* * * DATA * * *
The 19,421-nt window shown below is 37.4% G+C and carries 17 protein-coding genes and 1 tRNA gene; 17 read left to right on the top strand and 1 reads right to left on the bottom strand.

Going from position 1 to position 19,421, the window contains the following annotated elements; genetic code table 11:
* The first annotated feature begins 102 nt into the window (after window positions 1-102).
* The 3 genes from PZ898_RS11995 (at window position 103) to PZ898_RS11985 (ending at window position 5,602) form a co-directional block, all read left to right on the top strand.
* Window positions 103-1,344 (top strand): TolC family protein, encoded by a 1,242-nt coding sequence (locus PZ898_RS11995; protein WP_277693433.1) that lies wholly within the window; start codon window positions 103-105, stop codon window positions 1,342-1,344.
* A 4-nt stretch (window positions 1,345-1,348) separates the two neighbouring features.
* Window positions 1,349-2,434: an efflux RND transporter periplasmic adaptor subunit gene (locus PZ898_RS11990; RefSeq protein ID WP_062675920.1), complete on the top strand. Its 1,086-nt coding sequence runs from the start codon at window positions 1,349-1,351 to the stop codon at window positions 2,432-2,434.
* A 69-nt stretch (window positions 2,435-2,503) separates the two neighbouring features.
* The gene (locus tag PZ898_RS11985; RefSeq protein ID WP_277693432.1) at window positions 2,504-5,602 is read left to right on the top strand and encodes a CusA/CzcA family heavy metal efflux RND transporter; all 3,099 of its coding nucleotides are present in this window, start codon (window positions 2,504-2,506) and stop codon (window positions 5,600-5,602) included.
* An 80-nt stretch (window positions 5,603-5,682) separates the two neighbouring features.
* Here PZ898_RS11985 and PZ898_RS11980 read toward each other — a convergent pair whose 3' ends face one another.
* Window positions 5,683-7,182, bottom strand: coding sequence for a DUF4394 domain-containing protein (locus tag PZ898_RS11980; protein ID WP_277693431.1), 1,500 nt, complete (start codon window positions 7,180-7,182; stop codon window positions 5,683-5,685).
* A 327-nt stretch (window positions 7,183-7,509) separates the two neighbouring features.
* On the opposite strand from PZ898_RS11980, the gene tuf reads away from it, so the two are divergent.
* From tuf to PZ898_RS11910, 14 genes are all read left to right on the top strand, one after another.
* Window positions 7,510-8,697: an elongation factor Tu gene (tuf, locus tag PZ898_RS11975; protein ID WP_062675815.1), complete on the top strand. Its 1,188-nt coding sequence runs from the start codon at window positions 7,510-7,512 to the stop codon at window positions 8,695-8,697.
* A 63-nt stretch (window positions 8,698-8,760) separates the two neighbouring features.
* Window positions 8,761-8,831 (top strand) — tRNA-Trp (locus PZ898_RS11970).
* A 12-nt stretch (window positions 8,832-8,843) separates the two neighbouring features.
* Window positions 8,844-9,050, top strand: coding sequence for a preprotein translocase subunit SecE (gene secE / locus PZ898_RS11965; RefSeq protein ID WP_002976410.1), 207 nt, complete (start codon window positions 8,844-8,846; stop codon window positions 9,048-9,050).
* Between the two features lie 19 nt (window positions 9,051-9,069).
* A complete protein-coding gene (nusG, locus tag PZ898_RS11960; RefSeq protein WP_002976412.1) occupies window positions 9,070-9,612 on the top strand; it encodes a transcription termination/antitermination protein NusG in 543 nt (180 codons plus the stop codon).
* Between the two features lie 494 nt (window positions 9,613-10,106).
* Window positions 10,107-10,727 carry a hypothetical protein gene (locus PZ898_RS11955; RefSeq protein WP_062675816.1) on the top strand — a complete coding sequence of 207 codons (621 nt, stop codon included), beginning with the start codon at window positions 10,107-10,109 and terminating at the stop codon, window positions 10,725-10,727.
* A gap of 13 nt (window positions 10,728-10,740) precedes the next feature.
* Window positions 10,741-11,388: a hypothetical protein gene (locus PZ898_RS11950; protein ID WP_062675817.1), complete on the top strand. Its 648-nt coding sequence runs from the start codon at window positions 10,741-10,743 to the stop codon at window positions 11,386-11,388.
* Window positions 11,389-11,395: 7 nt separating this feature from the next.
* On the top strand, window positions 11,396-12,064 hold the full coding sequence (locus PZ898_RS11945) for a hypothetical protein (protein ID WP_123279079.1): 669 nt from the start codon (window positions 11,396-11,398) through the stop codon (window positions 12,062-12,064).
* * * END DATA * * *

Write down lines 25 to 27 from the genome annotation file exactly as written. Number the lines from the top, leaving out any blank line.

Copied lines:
* A gap of 13 nt (window positions 10,728-10,740) precedes the next feature.
* Window positions 10,741-11,388: a hypothetical protein gene (locus PZ898_RS11950; protein ID WP_062675817.1), complete on the top strand. Its 648-nt coding sequence runs from the start codon at window positions 10,741-10,743 to the stop codon at window positions 11,386-11,388.
* Window positions 11,389-11,395: 7 nt separating this feature from the next.